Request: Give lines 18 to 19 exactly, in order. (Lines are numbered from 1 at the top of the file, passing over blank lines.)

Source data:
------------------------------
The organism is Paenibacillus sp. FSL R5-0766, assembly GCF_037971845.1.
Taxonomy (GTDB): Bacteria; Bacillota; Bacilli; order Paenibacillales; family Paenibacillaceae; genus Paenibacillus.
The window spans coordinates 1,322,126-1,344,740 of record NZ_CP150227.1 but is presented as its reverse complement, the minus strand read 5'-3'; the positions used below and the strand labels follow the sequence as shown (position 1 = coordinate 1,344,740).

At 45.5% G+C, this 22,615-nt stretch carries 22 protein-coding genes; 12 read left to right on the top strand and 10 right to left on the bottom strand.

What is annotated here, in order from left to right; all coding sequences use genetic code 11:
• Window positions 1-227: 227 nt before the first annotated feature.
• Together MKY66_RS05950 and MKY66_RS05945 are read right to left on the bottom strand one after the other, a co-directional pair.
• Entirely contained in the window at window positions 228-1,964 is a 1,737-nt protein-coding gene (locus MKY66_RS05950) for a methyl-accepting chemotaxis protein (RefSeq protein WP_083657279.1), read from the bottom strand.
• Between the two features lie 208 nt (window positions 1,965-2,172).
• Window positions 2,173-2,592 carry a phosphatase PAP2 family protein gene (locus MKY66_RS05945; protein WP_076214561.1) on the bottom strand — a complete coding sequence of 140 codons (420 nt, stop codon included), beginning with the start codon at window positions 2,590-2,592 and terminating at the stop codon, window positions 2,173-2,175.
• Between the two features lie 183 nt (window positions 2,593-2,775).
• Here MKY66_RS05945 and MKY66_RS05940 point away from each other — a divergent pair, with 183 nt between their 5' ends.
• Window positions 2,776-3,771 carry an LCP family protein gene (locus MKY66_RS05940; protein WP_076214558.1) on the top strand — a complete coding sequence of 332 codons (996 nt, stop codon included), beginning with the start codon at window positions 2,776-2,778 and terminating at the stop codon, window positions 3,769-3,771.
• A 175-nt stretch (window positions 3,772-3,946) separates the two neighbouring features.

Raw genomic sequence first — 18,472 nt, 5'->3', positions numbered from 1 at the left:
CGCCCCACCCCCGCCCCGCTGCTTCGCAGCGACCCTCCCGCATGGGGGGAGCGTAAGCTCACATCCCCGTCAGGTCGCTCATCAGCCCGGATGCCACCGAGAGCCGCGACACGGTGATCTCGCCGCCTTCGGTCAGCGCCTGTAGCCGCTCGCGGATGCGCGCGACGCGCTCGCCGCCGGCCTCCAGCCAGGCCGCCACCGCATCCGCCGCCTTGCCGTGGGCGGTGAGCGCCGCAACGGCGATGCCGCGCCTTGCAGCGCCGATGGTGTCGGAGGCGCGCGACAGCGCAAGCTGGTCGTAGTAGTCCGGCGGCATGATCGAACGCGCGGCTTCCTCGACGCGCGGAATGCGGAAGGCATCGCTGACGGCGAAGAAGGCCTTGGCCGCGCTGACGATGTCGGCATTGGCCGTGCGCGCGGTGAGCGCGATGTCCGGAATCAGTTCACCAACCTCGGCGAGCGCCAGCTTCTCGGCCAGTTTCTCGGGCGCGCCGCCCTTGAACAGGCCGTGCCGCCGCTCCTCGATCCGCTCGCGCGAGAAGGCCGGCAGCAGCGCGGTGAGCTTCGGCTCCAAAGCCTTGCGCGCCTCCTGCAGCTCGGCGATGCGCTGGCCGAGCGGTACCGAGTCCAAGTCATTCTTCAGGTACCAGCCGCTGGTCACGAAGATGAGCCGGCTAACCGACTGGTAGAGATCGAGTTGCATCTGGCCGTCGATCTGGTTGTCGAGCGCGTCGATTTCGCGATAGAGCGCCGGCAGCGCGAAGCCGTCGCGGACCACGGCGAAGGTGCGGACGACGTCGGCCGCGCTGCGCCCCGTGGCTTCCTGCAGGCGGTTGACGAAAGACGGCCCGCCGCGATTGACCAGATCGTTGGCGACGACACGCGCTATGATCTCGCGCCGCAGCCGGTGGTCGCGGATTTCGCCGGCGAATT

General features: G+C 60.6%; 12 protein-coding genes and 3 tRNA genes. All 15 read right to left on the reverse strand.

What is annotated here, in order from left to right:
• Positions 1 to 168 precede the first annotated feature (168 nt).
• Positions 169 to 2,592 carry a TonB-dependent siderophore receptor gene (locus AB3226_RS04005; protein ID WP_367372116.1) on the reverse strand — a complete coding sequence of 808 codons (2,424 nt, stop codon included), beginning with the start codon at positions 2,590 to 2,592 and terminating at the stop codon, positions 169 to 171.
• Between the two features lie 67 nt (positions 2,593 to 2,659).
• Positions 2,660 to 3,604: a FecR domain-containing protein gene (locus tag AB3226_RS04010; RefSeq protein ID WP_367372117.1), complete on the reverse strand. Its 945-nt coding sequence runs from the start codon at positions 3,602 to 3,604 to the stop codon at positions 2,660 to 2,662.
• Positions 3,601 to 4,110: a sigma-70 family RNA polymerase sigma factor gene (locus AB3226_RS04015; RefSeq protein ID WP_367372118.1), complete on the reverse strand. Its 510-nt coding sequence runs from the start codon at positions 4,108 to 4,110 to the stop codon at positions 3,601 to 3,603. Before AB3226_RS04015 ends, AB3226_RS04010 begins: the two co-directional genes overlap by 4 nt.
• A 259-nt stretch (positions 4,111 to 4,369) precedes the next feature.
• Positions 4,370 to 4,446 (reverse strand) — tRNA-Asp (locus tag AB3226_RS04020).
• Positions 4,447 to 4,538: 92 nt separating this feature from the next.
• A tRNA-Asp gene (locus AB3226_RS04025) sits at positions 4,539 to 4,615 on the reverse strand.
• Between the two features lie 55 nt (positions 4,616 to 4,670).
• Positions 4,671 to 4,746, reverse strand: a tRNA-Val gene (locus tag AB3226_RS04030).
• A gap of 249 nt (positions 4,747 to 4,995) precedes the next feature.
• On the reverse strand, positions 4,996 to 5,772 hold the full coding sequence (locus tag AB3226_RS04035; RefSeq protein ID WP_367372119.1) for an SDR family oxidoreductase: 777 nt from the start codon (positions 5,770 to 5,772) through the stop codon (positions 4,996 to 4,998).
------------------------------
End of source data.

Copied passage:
What is annotated here, in order from left to right:
• Positions 1 to 168 precede the first annotated feature (168 nt).